Beyond gender determination, the practice of such manual examinations can furthermore be utilized to make a hatchling quality determination, such as hydration and/or deformation issues. That is, the examiner can be making determinations if a hatchling is normally (or sufficiently) hydrated or, in the alternative, problematically dehydrated. Also, the examiner can be making determinations if the hatchling has deformations in vent and/or surrounding perineal area that are unacceptable. Sexors are the only service personnel in the turkey (and/or poultry) industry that identify deformations in this area of the bird's anatomy. Identifying unacceptable deformations in this area of the bird's anatomy is only critical for breeding stock, and birds afflicted with such are culled immediately. The problematically dehydrated birds are typically culled their first day too because they have a low survival rate, and it is more efficient to cull them immediately rather than waste costly resources on them.
The inventors hereof know very well the difference between a healthy, sufficiently hydrated bird and dehydrated bird by manual inspection. Such indicators include the following. Before a hatchling is manually inspected, it is squeezed gently to void its alimentary vent of meconium. In birds, the “meconium” is the first stool or discharge of a hatchling. (Correspondingly, in mammals, meconium is typically a dark greenish mass that accumulates in the bowel during fetal life and is discharged shortly after birth.)
To void the vent of meconium, typically an examiner gently squeezes the hatchling's abdomen while concurrently giving the hatchling a single flick-of-the wrist shake toward the ground, with the hatchling's vent ultimately pointed down. To observers, this is not only a quick one-handed movement but is also appears something like squirting a stream from a rubber syringe, as with both a quick squeeze on the bulb and a flick with the wrist to the ground. Alternatively, the motion might be likened to someone wringing dry a soaking wet sponge ball.
If the hatchling is healthy, a watery squirt of considerable volume is obtained. With dehydrated birds, either no to little meconium comes out, and what does (if any) is chalky and thick.
As an aside, healthy (eg, sufficiently hydrated) hatchlings are typically plump in a worker's grip. Dehydrated birds feel shriveled and bony. Moreover, the legs of the hatchlings provide another tell-tale sign.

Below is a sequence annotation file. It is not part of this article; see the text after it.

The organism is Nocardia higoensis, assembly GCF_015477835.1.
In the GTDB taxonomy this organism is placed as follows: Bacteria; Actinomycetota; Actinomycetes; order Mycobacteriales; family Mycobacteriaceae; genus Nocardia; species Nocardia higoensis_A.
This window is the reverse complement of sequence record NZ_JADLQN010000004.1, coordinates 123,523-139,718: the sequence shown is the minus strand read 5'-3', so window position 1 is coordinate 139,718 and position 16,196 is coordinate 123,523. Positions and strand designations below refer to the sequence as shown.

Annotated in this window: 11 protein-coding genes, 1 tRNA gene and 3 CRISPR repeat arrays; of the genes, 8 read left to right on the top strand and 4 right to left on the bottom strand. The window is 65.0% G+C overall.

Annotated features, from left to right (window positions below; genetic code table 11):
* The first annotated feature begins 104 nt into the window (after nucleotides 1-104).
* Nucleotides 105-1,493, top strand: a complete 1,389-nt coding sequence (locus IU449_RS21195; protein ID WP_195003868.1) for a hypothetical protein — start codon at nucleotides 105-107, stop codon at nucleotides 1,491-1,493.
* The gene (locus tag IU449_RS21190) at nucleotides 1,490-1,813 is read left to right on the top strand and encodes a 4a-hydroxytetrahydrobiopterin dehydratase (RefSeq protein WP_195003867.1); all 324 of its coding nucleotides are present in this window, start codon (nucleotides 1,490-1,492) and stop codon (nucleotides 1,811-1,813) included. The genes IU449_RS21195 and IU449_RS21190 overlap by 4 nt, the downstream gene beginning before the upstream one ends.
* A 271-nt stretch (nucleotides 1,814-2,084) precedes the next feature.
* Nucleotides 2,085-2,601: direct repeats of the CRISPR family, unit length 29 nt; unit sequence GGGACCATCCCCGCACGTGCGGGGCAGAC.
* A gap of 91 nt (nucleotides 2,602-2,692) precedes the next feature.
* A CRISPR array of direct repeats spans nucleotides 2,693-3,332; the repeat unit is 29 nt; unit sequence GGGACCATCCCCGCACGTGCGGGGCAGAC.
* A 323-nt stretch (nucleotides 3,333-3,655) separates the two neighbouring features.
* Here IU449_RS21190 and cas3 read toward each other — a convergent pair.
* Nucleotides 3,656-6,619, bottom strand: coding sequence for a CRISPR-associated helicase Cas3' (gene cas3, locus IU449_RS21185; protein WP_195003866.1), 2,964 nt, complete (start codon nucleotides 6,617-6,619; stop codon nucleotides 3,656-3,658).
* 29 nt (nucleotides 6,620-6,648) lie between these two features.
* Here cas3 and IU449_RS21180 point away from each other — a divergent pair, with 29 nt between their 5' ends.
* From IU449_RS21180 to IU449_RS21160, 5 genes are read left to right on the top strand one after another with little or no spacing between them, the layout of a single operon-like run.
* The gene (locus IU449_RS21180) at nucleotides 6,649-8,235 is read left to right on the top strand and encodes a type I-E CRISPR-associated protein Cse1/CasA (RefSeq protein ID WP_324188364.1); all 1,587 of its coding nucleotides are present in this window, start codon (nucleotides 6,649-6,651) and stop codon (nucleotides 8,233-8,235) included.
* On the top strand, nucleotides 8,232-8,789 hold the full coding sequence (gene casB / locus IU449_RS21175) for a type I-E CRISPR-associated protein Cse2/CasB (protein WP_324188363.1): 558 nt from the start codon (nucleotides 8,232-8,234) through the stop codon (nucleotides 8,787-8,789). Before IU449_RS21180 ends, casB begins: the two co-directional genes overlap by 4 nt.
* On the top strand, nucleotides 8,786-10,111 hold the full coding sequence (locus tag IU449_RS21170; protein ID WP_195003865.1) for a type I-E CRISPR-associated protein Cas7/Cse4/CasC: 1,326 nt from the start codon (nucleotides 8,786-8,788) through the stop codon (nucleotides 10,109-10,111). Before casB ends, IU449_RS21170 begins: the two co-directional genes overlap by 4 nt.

Healthy (properly hydrated) hatchlings have healthy legs (which is known to professional practitioners who sex hatchlings by the thousands and thousands each week) in contrast to dehydrated birds, whose legs have a wrinkled texture, like raisins.
In review, the practice of manually determining the sex of a hatchling to date has involved two separate steps of squeezing—gently, hopefully—the hatchling to do so. The first occasion of squeezing the hatchling is undertaken to void the vent of meconium. The second occasion of squeezing the hatchling is practiced to distend slightly the “tokki” structure—which is found retracted just inside a peripheral portion of the alimentary vent in male avian hatchlings—to a distended position protruding slightly outside alimentary vent. Albeit the step of voiding of the vent of meconium does help the examiner make a hydration determination, the primary purpose thereof is simply to allow the examiner to better see and feel whether the “tokki” structure is present or absent.
This second occasion of squeezing the hatchling (ie., to distend slightly the “tokki” structure) is usually practiced with the worker jamming his or her right thumb tip in the perineal area just above the vent (eg., into the gut of the bird), and then pinching the lower perineal area (eg., the rump of the bird) between his or her left thumb and forefinger. Hence, workers manually apply a squeeze by applying pressure at three points surrounding the bird's vent (cloaca). The foregoing allows the examiner to better see and feel whether the “tokki” structure is present or absent.
Suspicions have been forming nowadays that the practice of manually sexing hatchlings is causing harm or premature mortality to the hatchlings. It is feared that the jamming of a thumb nail in the gut of the hatchling is causing unwanted bruising. Worse still, it is known that most unwanted ruptures of the yolk sac are sexing injuries. That is, rupture of the yolk sac is most at risk when the hatchlings are squished and shook to clear meconium from their vents. The problem with the bruising is that it may impair growth or, that is, hatchlings bruised on their first day may not grow to be as heavy. But worse yet is the fate of hatchlings whose yolk sacs are ruptured, because the rupture kills. They die.
What is needed is an improvement for workers in the business of manually determining the gender of hatchlings, or optionally determining quality of hydration as well, which overcomes shortcomings of the prior art way of doing business and is kinder to the hatchlings.
A number of additional features and objects will be apparent in connection with the following discussion of the drawings and preferred embodiment(s) and example(s).